Thursday, February 19, 2009

Everything in Moderation

What I'm reading: Evil Without a Face, by Jordan Dane

What I'm working on: SleuthFest panels.

Continuing with the SleuthFest topic this week….

I'm used to doing workshops or solo presentations, so the panel format at SleuthFest creates a whole new set of preparation anxieties. In a panel, the speakers are at the mercy of a moderator and the kindness of the other panelists. I'm keeping that in mind as I deal with the two panels I'm on, plus the third that I'm moderating.

A good moderator can set the tone for the entire session. The job: introduce the panelists. My take: There's a bio of every speaker in the program. The attendees can read. The moderators who simply parrot that back lose points in my book. I've asked my panelists to provide at least one or two tidbits that are new.

In addition to discussing a writing topic, the other—albeit it unspoken—function of the workshops is to give authors a little face time to showcase their books. So, the moderator needs to give each panelist a moment or two for the dreaded BSP. The good panelists will work their books into their presentations rather than do commercials.

Keep Reading...

Next, the moderator is expected to keep things moving according to the schedule. At SleuthFest, things run tight, with fifty-minute sessions. Moderators need to watch the clock, allow time for questions, AND make sure the speakers can exit because this conference schedules ten minute book-signings of panelists during the breaks between sessions. It's one of the few things I'm not fond of, because ten minutes isn't really long enough to participate and get to the next session on time. However, they also have an end-of-the-day signing for all speakers, which helps.

Moderators have to keep things 'fair.' This might mean having to cut off a Big Name to make sure everyone gets a chance to speak. Some moderators will ask a single question, then run down the panel for everyone's response. Others will ask specific questions of specific panelists. Some start joining into the discussion themselves.

I'm sure it's no surprise that the panelists are aware of the questions beforehand. The panel I'm moderating is on the Young Adult mystery market. (Not exactly my area of expertise). The interesting aspect of the panel, and its challenge, is that I've got 3 speakers. One is a multi-published YA author. Another has written numerous books but also has an editing business. The third is an agent. Each will have a very different slant to the topic.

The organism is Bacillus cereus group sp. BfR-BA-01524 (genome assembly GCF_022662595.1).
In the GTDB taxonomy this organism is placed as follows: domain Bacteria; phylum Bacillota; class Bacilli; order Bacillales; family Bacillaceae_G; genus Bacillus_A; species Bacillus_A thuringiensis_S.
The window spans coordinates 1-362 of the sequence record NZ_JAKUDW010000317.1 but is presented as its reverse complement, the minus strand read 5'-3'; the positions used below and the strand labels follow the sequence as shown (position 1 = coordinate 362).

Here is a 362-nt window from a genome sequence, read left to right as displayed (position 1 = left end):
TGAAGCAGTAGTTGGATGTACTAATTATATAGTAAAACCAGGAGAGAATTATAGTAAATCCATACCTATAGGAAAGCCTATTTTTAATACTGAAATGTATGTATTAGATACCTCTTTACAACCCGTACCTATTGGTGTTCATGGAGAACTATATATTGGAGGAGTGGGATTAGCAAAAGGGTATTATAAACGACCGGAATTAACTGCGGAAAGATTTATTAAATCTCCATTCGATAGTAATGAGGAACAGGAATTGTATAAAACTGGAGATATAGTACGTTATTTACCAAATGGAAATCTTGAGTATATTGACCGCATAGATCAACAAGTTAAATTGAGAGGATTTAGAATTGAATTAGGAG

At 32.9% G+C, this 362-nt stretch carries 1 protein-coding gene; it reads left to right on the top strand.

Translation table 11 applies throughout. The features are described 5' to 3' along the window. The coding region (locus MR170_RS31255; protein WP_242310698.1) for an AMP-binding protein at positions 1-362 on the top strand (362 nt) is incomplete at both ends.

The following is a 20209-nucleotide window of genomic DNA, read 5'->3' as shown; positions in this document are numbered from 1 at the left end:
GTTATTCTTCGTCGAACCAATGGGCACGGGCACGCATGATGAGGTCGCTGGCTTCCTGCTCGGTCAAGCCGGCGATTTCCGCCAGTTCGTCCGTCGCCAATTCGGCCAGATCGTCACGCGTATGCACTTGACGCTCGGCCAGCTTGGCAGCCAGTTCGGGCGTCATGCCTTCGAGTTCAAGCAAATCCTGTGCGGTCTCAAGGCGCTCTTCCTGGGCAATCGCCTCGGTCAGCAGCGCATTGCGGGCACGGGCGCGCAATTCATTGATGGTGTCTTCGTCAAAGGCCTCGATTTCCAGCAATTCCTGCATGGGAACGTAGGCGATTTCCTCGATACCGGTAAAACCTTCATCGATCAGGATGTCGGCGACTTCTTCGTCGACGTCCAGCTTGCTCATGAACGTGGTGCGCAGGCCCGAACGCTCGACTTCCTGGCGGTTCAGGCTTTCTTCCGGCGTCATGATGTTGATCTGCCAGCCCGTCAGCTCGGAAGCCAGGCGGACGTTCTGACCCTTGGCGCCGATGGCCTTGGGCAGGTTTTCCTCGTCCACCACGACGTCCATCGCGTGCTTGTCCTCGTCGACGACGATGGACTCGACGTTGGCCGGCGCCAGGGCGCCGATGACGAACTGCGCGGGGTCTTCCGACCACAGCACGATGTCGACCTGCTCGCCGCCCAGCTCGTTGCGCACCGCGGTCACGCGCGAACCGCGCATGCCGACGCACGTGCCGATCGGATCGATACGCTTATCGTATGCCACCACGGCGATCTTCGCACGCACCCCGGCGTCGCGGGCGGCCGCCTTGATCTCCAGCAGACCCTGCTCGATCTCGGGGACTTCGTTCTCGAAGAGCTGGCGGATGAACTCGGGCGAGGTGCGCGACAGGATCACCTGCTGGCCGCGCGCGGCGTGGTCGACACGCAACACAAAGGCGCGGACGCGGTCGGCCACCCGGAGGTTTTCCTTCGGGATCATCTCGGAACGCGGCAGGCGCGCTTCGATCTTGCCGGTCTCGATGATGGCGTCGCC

Which leads to one of my little peeves about the format. The workshops have titles, and very little description in the program. So the attendees have to base their choices of which workshop to attend on the name, which is often more clever than informative. At least for the panel I'm moderating, "The Kid Sleuth" seems clear enough. However, it's my job to make sure the panelists remain true to the "writing a YA mystery" aspect of the panel and don't stray too far afield, no matter how valuable the information might be, because there's nothing more frustrating at a conference than to sit in on a session that isn't what you expected, or wanted. Odds are, you passed up another one that looked equally promising.

Tomorrow – Detective Mark Hussey is back, talking about the time he found himself on the cutting edge of setting new policy.


D2TM2 said...

Amazing how much faster these pages load in Firefox than in IE.

Terry Odell said...

Amazing how many times I had to republish to get it to work at all in IE. Drives me nuts.

Dara Edmondson said...

I hate it when I attend a workshop that isn't what it was billed as. Good luck with the panel and the moderating.

Terry Odell said...

Dara - yes, I've grumbled a few times. The panel approach is so different from the 'submit a proposal' approach. Both have their pros and cons.